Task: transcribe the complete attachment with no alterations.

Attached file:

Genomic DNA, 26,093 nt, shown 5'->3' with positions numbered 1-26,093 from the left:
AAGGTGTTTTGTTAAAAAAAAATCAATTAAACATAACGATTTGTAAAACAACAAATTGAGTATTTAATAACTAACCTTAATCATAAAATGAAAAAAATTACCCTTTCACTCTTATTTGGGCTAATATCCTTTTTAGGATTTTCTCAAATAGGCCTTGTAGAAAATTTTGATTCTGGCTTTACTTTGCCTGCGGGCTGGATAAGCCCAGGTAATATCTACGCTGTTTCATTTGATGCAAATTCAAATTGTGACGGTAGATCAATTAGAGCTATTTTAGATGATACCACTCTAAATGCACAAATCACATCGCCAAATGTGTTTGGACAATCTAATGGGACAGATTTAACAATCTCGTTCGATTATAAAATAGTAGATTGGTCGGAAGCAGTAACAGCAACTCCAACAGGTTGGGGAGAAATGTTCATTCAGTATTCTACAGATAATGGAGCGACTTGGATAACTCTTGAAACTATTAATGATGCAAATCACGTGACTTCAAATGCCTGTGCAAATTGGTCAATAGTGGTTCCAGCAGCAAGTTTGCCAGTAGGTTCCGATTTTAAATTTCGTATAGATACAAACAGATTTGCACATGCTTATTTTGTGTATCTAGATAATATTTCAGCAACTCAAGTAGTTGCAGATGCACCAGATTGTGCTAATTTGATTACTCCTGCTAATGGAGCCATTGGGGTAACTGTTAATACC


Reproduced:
Genomic DNA, 26,093 nt, shown 5'->3' with positions numbered 1-26,093 from the left:
AAGGTGTTTTGTTAAAAAAAAATCAATTAAACATAACGATTTGTAAAACAACAAATTGAGTATTTAATAACTAACCTTAATCATAAAATGAAAAAAATTACCCTTTCACTCTTATTTGGGCTAATATCCTTTTTAGGATTTTCTCAAATAGGCCTTGTAGAAAATTTTGATTCTGGCTTTACTTTGCCTGCGGGCTGGATAAGCCCAGGTAATATCTACGCTGTTTCATTTGATGCAAATTCAAATTGTGACGGTAGATCAATTAGAGCTATTTTAGATGATACCACTCTAAATGCACAAATCACATCGCCAAATGTGTTTGGACAATCTAATGGGACAGATTTAACAATCTCGTTCGATTATAAAATAGTAGATTGGTCGGAAGCAGTAACAGCAACTCCAACAGGTTGGGGAGAAATGTTCATTCAGTATTCTACAGATAATGGAGCGACTTGGATAACTCTTGAAACTATTAATGATGCAAATCACGTGACTTCAAATGCCTGTGCAAATTGGTCAATAGTGGTTCCAGCAGCAAGTTTGCCAGTAGGTTCCGATTTTAAATTTCGTATAGATACAAACAGATTTGCACATGCTTATTTTGTGTATCTAGATAATATTTCAGCAACTCAAGTAGTTGCAGATGCACCAGATTGTGCTAATTTGATTACTCCTGCTAATGGAGCCATTGGGGTAACTGTTAATACC